A website redesign often involves little more than putting a new look on the same old capabilities and content.
Over the course of the next year or so, watch for Realtor.com to do the opposite, offering a range of new capabilities without radically altering the site’s appearance.
Realtor.com is currently beta testing new search tools that enable consumers to find and evaluate agents based on criteria such as the Realtor’s area of specialization, languages they speak, and the number of listings they are representing.
The Realtor.com beta site, which officially launches today, also sports some snazzy map-based search capabilities, serving up information about individual properties, neighborhoods and housing markets that can help buyers and sellers get a handle on recent trends.
Map-based searches show neighborhood boundaries and can display heat maps of home prices or property valuations. Users can zoom in to the parcel level to click on individual properties.
The site allows consumers to call up information about individual off-market properties culled from public records, including tax and sales history, and see automated property valuations based on those records.
In some markets, users can access recently sold data provided by multiple listing services, and see selling price, photos of the property, and who represented both the buyer and seller.
In the 50 markets where MLSs are providing sold data, the Realtor.com beta site rivals the capabilities of password-protected virtual office websites (VOWs), which let consumers see data on recent sales.
Officials with Realtor.com operator Move Inc. say the new capabilities are intended to help Realtor.com maintain its position as the most visited real estate site on the Web. The goal is not only to put more information into the hands of consumers, but helping them find a real estate professional to interpret it.
"I don’t view this as being competitive with a site like a John L. Scott or a Redfin, but complementary," said Realtor.com President Errol Samuelson. "At the end of the day, the ‘Find a Realtor’ tool links back to the agent."
The features now in beta testing offer improved access not only to listings data and parcel-based property information, but to what Move claims is the most comprehensive — and accurate — database of Realtors on the Internet.
Can’t remember the last name of that Realtor you met at a cocktail party last week, or the agent who helped you on that house hunt two years ago?
An improved "Find a Realtor" search tool now allows location-based searches using part of an agent’s or company’s name — such as "Rosemary." The initial search can also filter for designations and certifications and the number of active listings an agent represents.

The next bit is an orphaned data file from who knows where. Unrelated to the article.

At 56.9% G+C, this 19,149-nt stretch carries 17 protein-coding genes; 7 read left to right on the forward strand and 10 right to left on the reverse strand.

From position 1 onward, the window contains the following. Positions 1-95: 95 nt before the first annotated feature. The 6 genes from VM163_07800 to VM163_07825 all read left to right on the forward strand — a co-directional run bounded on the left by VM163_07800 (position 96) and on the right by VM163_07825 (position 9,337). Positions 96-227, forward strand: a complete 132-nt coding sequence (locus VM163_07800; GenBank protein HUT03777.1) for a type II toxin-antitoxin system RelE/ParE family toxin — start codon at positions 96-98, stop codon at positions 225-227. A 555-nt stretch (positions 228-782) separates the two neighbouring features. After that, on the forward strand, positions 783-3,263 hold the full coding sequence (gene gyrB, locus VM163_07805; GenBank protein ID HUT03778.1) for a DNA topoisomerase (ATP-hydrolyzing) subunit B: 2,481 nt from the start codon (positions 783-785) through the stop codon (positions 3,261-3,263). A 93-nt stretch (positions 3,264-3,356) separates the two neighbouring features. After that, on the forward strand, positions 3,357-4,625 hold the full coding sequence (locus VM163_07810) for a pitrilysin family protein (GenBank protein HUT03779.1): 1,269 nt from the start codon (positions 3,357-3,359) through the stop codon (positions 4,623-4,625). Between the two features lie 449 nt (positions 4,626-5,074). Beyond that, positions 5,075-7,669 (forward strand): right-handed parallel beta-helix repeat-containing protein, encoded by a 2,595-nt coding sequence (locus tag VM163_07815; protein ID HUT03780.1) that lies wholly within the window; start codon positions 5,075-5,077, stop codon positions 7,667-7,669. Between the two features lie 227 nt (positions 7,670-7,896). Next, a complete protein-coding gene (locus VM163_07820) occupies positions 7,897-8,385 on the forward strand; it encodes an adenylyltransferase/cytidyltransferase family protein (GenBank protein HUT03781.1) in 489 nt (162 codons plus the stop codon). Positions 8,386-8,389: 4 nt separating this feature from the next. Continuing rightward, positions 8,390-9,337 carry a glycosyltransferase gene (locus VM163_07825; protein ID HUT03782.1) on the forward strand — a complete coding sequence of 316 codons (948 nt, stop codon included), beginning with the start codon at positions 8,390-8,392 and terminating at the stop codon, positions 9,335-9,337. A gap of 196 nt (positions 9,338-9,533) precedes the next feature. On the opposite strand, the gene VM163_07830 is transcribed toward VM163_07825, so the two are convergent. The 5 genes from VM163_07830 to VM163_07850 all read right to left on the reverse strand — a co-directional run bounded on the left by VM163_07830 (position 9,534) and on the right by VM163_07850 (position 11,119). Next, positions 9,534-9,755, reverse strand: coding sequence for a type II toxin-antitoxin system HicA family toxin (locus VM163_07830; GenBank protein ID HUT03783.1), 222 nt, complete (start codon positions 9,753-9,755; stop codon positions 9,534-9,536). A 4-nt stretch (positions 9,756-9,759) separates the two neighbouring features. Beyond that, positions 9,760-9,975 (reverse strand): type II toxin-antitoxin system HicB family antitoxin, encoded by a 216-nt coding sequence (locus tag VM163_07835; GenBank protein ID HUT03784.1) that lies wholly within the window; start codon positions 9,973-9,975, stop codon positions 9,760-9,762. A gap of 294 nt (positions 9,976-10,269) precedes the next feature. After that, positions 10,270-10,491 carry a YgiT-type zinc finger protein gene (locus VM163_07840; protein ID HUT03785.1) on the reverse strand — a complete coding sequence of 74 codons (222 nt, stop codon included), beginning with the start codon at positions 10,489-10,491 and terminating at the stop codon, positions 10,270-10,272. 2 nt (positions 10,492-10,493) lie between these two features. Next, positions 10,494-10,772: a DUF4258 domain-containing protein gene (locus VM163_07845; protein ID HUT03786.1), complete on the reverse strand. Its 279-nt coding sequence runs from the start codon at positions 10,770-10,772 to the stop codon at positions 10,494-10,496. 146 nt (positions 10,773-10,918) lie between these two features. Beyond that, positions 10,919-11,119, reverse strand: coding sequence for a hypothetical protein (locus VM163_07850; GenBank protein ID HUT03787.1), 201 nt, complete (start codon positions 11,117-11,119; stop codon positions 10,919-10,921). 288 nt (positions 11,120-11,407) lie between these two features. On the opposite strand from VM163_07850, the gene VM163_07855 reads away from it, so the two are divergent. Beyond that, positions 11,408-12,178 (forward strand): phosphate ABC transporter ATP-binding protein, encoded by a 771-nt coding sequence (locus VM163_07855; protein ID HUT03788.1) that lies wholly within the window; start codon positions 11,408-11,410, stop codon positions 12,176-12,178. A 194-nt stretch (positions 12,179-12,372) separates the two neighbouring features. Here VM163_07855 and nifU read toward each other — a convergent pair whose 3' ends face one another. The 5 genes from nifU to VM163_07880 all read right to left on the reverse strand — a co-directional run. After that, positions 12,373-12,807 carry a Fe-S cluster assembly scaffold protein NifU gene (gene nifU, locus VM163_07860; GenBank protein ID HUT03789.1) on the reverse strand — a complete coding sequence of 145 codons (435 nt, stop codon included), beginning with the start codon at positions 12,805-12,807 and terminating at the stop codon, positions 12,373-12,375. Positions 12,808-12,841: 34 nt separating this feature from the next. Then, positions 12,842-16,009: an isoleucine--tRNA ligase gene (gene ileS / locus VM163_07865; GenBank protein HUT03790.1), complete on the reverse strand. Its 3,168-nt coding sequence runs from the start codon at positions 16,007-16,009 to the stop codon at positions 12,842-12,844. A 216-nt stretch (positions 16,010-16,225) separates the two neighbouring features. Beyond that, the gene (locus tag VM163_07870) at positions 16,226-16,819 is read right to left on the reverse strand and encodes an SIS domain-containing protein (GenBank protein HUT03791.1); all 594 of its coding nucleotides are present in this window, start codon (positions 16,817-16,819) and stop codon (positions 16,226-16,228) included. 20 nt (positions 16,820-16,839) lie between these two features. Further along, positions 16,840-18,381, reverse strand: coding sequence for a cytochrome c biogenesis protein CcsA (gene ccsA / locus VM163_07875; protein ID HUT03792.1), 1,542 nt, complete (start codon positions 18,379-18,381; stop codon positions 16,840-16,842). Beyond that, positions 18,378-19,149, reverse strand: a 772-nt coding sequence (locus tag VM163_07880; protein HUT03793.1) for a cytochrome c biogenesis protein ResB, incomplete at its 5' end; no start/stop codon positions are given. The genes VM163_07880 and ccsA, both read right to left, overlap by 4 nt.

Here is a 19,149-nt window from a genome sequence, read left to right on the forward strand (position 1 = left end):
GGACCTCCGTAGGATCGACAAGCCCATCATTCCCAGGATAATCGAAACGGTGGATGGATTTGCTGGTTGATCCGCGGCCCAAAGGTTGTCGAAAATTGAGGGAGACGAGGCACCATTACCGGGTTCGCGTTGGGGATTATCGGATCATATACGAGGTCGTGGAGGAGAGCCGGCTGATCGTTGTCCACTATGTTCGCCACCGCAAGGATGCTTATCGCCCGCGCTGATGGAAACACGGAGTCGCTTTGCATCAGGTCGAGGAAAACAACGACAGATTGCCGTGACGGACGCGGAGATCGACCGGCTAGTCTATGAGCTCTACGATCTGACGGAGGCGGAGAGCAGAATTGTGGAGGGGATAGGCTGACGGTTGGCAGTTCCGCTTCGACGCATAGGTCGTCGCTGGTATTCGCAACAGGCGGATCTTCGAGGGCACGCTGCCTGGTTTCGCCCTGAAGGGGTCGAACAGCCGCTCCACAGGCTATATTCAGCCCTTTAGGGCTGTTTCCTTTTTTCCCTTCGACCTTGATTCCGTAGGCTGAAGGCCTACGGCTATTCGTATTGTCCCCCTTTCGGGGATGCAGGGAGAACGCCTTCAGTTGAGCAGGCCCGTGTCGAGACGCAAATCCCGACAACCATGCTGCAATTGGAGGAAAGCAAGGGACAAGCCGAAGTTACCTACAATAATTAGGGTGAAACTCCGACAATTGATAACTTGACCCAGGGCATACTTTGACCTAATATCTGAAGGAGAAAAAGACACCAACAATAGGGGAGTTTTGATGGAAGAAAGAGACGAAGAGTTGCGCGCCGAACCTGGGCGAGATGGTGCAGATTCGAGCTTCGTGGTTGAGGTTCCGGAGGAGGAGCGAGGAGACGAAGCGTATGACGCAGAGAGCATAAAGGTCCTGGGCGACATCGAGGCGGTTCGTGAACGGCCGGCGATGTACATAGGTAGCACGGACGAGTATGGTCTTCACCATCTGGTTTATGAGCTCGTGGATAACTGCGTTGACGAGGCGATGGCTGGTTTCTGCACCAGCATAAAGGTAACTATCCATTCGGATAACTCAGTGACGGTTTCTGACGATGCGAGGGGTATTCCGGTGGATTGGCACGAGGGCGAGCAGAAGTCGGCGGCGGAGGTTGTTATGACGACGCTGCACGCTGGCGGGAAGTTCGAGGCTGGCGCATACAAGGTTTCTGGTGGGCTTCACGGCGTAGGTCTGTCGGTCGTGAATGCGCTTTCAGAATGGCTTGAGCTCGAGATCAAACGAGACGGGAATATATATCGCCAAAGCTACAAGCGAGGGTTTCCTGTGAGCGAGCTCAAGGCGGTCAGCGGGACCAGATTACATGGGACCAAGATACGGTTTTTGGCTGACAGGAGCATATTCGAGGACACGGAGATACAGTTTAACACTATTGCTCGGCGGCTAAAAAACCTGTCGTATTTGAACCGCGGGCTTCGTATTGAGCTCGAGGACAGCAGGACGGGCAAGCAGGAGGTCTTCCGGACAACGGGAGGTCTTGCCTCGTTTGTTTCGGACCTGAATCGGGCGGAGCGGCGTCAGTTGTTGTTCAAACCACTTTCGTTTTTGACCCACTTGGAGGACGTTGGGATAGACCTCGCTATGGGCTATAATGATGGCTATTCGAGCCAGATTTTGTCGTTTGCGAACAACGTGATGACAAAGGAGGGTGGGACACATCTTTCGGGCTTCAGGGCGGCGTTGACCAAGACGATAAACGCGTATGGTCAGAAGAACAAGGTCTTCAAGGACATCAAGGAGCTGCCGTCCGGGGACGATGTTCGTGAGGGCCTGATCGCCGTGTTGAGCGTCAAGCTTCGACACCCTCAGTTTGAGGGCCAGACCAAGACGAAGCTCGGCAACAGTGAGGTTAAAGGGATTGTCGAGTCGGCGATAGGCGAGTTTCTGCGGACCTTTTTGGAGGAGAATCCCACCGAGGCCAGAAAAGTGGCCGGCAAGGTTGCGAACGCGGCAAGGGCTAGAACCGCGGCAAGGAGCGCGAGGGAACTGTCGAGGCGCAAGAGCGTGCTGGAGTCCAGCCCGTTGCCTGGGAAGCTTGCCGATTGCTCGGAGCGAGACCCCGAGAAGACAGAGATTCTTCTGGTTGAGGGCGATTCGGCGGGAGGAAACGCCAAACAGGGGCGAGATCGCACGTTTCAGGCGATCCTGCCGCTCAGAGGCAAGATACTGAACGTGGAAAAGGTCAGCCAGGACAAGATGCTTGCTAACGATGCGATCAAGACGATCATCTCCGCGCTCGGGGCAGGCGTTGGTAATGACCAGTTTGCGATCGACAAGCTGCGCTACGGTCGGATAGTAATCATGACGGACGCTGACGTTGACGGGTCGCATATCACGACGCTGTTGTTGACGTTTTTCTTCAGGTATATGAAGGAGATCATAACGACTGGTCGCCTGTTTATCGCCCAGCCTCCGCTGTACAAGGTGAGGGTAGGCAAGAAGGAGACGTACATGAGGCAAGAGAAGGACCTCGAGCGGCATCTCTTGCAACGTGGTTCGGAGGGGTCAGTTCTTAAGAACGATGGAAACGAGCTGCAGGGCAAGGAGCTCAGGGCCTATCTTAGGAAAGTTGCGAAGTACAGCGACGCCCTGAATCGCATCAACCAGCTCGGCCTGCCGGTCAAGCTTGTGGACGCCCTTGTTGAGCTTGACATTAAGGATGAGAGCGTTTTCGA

Unless they choose to suppress such information, agents’ profile pages will show the number of active listings they have, the average listing price, and their designations and certifications.
Profile pages also display areas the agent serves and recent updates to their listings.
If agents "claim" their profile page, they can add a bio, their areas of specialization (such as "buyers agent" or "relocation specialist"), and links to their social networking pages like Facebook, Twitter and LinkedIn.
In addition to tracking how well consumers take to the new search features, one goal during beta testing is to get as many agents as possible to claim their profile pages, Samuelson said, which they can do at no charge.
(For an example of a Realtor profile page that combines statistics pulled from Realtor.com’s database with information provided by the agent, see Joliet, Ill.-based Realtor Rosemary West’s profile page).
The Houston Association of Realtors recently introduced a tool that lets consumers draw a shape on a map on the association’s public-facing MLS site, and see how many transactions and listings agents have within that area. Some less experienced agents worried that the tool might put them at a disadvantage to more experienced agents (see story).
Samuelson said giving consumers the ability to see the number of listings an agent has can cut both ways, since some sellers might view the agent with the most listings in their market as the most experienced, while others would rather list with an agent who has fewer listings and can provide more personal attention.
Although Realtor.com will allow agents to suppress the number of listings they have, those who do won’t show up at all when consumers search for agents with a specified number of listings.
"One purpose of the beta test period is to see if that’s the right direction to go," Samuelson said.
The new property-search capabilities are made possible by a rebuild of the Realtor.com backend to allow improved access to information that had previously been scattered across a number of databases.
Using the same technology as the "Find" search tool Realtor.com is offering to MLSs (see story), Realtor.com plans to make more of the backend’s improved capabilities available to consumers in the next year, said Move spokeswoman Julie Reynolds.
Realtor.com beta site screenshot.
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